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Showing content with the highest reputation on 06/19/2020 in all areas

  1. 1 point
    Thank you so much for sharing your dad's story, Andy. What a sad, difficult one it is. I know when Dr. Cushing was originally testing people for Cushing's disease, he found some of his early patients in the circus (bearded woman, etc) and other patients have been in mental wards before their diagnosis. This disease, especially untreated, can really cause havoc in all aspects of a person's life. I hope you and your family have been able to find some peace since the original article.
  2. 1 point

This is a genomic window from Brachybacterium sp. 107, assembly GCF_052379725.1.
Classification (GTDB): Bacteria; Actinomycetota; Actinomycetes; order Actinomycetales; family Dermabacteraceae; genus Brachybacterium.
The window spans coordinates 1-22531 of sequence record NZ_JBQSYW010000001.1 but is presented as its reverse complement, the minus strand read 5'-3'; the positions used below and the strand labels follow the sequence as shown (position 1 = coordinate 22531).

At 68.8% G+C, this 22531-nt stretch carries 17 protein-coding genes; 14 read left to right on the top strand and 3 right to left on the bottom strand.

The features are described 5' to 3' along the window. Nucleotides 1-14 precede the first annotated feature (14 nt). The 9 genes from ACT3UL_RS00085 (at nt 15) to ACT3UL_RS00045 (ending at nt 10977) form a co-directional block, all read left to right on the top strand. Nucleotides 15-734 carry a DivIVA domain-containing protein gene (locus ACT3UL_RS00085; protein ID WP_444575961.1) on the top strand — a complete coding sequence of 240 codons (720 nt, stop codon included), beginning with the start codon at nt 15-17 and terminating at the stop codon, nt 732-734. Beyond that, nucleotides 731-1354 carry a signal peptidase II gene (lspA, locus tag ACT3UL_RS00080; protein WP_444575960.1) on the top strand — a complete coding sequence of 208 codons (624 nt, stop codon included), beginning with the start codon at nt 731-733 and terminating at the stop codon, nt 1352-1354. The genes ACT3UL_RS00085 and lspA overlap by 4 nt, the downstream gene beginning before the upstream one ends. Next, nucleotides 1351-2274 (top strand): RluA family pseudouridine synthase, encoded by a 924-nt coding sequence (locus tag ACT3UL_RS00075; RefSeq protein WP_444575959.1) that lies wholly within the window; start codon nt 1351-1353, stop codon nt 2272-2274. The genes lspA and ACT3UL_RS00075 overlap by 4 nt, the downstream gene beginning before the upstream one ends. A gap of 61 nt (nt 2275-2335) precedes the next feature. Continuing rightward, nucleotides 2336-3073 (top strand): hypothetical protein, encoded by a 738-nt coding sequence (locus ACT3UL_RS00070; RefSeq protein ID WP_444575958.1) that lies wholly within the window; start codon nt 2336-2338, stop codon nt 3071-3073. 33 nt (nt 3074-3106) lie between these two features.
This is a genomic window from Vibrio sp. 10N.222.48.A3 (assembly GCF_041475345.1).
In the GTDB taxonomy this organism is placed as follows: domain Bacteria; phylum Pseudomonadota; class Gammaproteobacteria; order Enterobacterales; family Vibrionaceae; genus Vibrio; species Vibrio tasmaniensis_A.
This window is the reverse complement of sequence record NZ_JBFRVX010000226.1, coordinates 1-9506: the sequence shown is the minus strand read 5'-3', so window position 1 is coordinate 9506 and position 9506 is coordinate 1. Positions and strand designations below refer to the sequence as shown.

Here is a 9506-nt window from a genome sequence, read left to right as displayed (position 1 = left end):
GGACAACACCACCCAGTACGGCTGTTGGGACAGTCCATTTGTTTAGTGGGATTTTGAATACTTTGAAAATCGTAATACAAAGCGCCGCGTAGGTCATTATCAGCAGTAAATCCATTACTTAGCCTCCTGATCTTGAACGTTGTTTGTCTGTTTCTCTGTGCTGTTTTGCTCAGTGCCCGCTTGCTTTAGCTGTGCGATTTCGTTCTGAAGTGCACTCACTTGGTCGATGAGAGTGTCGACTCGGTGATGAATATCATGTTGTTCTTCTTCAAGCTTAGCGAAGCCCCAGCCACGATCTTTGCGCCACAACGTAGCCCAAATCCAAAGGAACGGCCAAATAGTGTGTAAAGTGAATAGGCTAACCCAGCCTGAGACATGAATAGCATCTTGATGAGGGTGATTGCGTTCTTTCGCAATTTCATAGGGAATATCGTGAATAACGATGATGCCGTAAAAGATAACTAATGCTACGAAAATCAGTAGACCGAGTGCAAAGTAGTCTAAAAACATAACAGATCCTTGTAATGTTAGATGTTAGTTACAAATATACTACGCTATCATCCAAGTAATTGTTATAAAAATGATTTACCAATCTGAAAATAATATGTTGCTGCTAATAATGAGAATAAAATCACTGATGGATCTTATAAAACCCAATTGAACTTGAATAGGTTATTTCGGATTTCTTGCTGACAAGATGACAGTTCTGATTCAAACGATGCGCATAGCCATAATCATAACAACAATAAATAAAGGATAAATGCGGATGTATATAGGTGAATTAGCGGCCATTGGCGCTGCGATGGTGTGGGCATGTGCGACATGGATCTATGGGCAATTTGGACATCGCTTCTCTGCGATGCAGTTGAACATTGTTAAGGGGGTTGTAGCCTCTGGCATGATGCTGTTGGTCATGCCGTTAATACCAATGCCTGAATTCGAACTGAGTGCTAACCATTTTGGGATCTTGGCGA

Family's Despair over Rare Disease Exclusive By Benjamin Parkes THE family of a Chippenham man who died of a rare hormonal disorder have told of the despair his illness caused before it was diagnosed. An inquest held in Flax Bourton on Tuesday ruled that John Goacher, 51, of Stonelea Close, died of natural causes on May 18 last year, after having surgery at Frenchay Hospital in Bristol. The operation was intended to ease the symptoms of Cushing's Disease, which included obesity, a rounded face, increased fat around the neck and thinning arms and legs. Cushing's is a disorder that floods the body with the cortisol hormone. It affects 10 in every million people each year. Most people affected are between 20 and 50 years old. It gave Mr Goacher high blood pressure, diabetes, muscle weakness and osteoporosis and also reduced his life expectancy to a matter of years if left untreated. But it was the psychological problems set off by the disease that caused the most anxiety. Before Cushing's Disease caused a raft of psychological problems, Mr Goacher was a senior reliability engineer for a top secret Government agency and used to travel to London to advise Government scientists on missile weapons. His wife Linda said: "John's personality completely changed and he did some very strange and destructive things. "We did not get much help or sympathy at first because we did not know that it was Cushing's. "His friends and family thought he was being deliberately troublesome and it put a great deal of stress on our family and friends. "He had violent episodes, smashing down doors and wrecking things, and was eventually sectioned because of his mental problems. "He used to say he felt like he was in a bubble where everything he did inside it seemed to be normal but to everyone outside the bubble he appeared to be losing his mind. "I did some research on the internet and discovered that Cushing's might be at the root of it and after a lot of pressure we finally got John referred." Mr Goacher was eventually diagnosed with a particularly aggressive form of the debilitating disease in February last year. He then had to face the stress of risky surgery to the malfunctioning pituitary gland inside Mr Goacher's skull. The operation performed by consultant neurosurgeon Richard Nelson initially yielded positive results but within days Mr Goacher's health took a turn for the worst. Speaking at the inquest, deputy coroner Anthony Woodburn said: "Without the operation Mr Goacher's life would have come to a distressing end quite quickly. "An infection occurred in his pituitary gland after surgery which cause the massive bleeding and subsequent heart attack that led to his death. "The underlying cause of this was an aggressive form of Cushing's Disease from which all the other problems stemmed." Mrs Goacher said: "I can't help feeling that so much pain could have been avoided if John had been diagnosed earlier." 7:34am Friday 27th April 2007